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Introduction to Vipassana Meditation

Ven. U Silananda


Vipassana meditation is an awareness meditation. It teaches you to be with the present moment, to live in the present moment. It teaches to be aware of everything that comes to you and is happening to you. Only the present moment is important. And everything that comes to you at the present moment through the six sense doors: "eyes, ears, nose, tongue, body and mind" is to be noted, to be watched, to be observed as the object of awareness.

When you practice Vipassana meditation, by making mental notes or just watching the various things that come to you, you will bring awareness to a high level so that you will be able to see things as they truly are. You will come to see the true nature of mind and body, of the mental and physical phenomena of which you are composed. "True nature" means the nature of impermanence, the nature of unsatisfaction, and the nature of insubstantiality or the absence of an unchanging self or soul. It is important to see these three characteristics of nature so that you can have a correct view of things, so that you may have less attachment to mind and body, and gradually be able to weaken the hold of mental defilements that prevent enlightenment.

When you practice Vipassana meditation, you choose an object on which to focus your mind. That object will be the "home" object of meditation. Traditionally, the breath is taken as the object. You keep your mind focused on the breath and make mental notes "in-out-in-out" along with the breaths. During the notings of the breath when your mind gets lost or distracted, you make notes of them too, such as "thinking" or "hearing" or "distractions" or "emotions", etc. And also you make notes of the feelings in your body. In this way, you keep yourself aware of everything that is happening in you or that comes to you through the six sense doors.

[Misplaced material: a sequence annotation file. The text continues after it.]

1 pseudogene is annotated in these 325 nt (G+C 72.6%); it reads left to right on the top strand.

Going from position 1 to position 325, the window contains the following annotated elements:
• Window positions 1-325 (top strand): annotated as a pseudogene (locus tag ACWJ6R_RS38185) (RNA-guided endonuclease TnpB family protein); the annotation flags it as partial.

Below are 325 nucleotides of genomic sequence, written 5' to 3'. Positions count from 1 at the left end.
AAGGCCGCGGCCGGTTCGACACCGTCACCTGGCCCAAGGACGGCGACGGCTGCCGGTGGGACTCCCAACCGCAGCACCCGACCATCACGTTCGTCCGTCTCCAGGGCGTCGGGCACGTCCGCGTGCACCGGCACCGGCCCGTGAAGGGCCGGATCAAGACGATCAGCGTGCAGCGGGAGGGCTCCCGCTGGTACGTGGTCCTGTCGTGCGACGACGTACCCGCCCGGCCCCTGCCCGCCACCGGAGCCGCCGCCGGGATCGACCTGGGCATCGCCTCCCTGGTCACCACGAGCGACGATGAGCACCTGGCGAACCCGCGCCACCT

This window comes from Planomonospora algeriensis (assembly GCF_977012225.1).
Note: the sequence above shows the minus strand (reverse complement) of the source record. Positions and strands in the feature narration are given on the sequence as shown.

By keeping your mind on the object of meditation, you are able to develop concentration or one-pointedness of mind which is necessary for the penetrative knowledge into the true nature of mind and body to arise. Without concentration this cannot happen. So what you need first is concentration. And in order to have concentration, you must first keep your mind focused on one object. If you can keep your mind focused on one and the same object for some time you can get the necessary concentration. But you will find that in the beginning that is very difficult to do even for a short time. That is because you are dealing with the mind which is very unruly and difficult to control. You can keep a wild bull by tying it with ropes. But you cannot tie your mind with ropes, so you tie your mind to the object with awareness or mindfulness. In the beginning, mindfulness may not be strong enough to tie the mind down to one object and you may have many distractions to interfere with your meditation. But when distractions come to you, whether through the eyes, ears or nose, etc., do not get irritated or upset. Just turn them into the objects of meditation by making notes of them too.

The beauty of Vipassana meditation lies in the fact that all things are the object for this meditation. The breath is only the "home" object. If you have no other object to note, just keep noting them too. Whether you are keeping your mind on the breath or on other distractions, you are doing good meditation if you are aware of them.

When you practice Vipassana meditation, you have to be patient and persevere. And do not get discouraged, if you cannot get concentration at the beginning. Everybody has that experience. And leave all your expectations behind when you are meditating. Just be in the present moment. And if these thoughts come to you in spite of the instructions, just make them the object of meditation. In this way, you can effectively deal with everything that comes to you.

Source: Dhammananda Vihara, https://www.tbsa.org/
Last revision: August 18, 1997.

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